The Home Front

When Tobias, all stricken, announced that this week’s one-day work trip to Moscow had been turned into a Monday-through-Thursday sojourn to Moscow and Kazakhstan, my first thought was not, “What will I do when Frida (aged 15 months) and Max (aged 5 weeks) are both awake and screamy in the middle of the night?”, nor was it, “Oh, how difficult for you, Tobias! Two night flights in the same week when you already have an accumulated sleep deficit the size of Charlie Sheen’s!”, it was, “Kazakhstan? Are we even trade partners with Kazakhstan?” Which is why the engineering firm where Tobias is something like Viceroy of Europe, Energy Division, chose as their international representative one T. Rosenbaum rather than his wife. Apparently my skills are more domestic.

Ha! Seriously, though, folks, let’s talk about fancy homemade cookies and a great new casserole recipe, shall we? Yes, let’s.

Tips of the week:

  • if you’re going to make French macarons (the meringue sandwich cookies made with ground almonds,) you can safely ignore the oft-repeated instructions to sift and resift the sugar and almond meal if you, instead, buzz them together in the food processor. Set the processor on medium speed, do this in small batches unless you love cleaning powdered sugar off the cabinets, and set your expectations to low so that you are sure to exceed them (there will be some tiny bits in the final product, but you just made French macarons with your own two hands! You’re awesome!) Also, use the best raspberry jam you can find as a filling, and stir some into the cookie batter. Fun! Yum!
  • When making eggplant parmigiana, unless you love your grandmother’s recipe and also love trying to figure out what to do with the 2 cups of oil leftover from frying the eggplant, bake that shit. Dip eggplant slices in beaten egg, dredge in a mixture of equal parts grated parm and breadcrumbs plus some oregano, basil, salt and pepper, and bake the slices at 400 degrees on well-oiled baking sheets for 30 minutes, flipping once halfway through. Layer the slices with heated marinara, top with mozzarella and some more parm, broil until the cheese is browned in spots and you’re done! This only took about an hour from start to finish.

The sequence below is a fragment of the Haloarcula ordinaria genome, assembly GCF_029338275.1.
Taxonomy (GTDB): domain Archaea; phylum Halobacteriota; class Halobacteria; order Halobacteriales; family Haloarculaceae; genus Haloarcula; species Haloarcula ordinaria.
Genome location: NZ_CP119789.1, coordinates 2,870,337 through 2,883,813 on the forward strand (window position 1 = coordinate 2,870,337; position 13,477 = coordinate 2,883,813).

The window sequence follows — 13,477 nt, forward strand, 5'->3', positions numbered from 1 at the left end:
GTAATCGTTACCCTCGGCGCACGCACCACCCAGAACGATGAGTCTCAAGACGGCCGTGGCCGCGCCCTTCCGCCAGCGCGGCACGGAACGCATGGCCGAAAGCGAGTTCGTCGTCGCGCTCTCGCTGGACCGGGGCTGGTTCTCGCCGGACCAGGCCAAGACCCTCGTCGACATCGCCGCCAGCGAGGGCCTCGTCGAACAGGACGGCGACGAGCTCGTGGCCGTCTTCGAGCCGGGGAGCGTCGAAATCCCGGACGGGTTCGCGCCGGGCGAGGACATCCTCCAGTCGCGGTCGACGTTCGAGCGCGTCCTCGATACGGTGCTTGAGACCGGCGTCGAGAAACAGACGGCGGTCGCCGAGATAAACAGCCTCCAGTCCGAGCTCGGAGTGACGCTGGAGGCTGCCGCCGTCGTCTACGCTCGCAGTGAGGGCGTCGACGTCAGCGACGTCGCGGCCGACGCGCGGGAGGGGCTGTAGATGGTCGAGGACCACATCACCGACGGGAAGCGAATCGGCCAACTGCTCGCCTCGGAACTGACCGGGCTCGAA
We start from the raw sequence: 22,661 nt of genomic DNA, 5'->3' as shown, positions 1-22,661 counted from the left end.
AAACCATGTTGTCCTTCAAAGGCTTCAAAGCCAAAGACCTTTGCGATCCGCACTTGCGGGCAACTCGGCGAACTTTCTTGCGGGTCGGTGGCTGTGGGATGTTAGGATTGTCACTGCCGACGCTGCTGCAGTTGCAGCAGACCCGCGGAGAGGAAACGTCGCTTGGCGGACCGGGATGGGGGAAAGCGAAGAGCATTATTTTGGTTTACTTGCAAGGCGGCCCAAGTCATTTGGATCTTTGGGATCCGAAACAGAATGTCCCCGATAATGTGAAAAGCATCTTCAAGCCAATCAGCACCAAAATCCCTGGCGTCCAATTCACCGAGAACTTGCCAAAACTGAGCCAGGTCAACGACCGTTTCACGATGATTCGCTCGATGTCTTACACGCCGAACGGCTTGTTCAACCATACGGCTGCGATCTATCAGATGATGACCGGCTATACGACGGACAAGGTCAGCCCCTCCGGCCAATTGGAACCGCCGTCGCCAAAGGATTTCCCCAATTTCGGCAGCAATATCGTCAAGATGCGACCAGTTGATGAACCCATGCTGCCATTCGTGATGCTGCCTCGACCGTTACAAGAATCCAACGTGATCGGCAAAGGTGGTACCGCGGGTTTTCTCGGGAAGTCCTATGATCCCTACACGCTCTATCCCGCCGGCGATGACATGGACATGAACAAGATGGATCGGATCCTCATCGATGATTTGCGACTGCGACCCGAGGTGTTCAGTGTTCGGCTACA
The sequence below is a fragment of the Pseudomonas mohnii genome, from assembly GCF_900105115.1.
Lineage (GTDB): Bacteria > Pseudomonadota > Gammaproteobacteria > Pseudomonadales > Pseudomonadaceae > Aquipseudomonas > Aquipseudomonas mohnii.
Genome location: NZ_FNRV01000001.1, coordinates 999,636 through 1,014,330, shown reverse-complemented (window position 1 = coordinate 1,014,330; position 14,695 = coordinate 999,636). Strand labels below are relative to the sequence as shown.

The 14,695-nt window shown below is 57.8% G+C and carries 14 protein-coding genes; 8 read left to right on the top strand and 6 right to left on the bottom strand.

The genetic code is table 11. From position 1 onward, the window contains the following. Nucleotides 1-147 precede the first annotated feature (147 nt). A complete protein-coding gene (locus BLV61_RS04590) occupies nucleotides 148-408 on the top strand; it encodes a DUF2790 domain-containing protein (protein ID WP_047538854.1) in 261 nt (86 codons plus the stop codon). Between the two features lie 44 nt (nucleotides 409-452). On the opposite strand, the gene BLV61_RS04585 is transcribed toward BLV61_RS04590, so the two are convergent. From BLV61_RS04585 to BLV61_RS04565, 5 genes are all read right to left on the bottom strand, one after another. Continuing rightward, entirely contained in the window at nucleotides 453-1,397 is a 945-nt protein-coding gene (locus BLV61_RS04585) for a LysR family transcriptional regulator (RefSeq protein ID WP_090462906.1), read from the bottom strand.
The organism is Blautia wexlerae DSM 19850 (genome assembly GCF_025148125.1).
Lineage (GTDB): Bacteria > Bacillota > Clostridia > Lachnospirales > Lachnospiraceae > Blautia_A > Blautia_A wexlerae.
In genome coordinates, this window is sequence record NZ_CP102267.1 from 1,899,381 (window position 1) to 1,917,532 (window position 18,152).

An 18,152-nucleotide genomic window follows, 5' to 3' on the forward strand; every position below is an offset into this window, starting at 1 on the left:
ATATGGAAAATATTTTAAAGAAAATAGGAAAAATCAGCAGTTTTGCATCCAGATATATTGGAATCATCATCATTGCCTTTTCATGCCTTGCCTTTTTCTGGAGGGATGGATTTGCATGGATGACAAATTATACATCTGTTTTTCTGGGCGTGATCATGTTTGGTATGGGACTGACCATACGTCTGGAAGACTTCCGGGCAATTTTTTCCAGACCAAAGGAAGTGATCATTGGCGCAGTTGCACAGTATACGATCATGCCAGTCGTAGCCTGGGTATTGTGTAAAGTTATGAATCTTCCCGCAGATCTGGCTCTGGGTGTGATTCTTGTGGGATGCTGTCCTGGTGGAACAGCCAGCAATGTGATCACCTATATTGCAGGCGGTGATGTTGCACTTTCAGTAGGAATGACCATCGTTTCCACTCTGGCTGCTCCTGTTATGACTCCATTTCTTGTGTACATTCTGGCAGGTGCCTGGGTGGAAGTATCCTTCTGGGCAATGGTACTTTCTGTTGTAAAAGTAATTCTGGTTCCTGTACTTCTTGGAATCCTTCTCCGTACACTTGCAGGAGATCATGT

• Ways to reduce dishes in the recipe above: microwave the jar of marinara* rather than reheating the sauce in a saucepan on the stove, and use a lipped baking sheet for the eggplant so that you can pour the marinara right onto the eggplant instead of removing the works to a separate pan to bake.

*I am assuming you don’t make marinara from scratch every time you need it, preferring instead to use that kind of quality time reading the internet, and that you either spent many happy hours last August canning marinara or that you are familiar with the commercial availability of canned tomato-based sauces.

 

Ah, yes, and what would this post be without a referral to the source recipes for the macarons and eggplant parm, located, of course, at MarthaStewart.com. It is noted that Ms. Stewart, in addition to various kinds of fluffery related to homemaking, served on the board of the New York Stock Exchange, and that her husband introduced the Gnomes book to the world. I find her difficult to hate.

This post has been edited to reflect the correct spelling of Kazakhstan, (I had an i in there somewhere,) and to announce that my ignorance is not the fault of my dear mother, who excels at both history and geography, nor my father, whose college girlfriend later served as the U.S. Ambassador to… wait for it… Kazakhstan! Small world, indeed.

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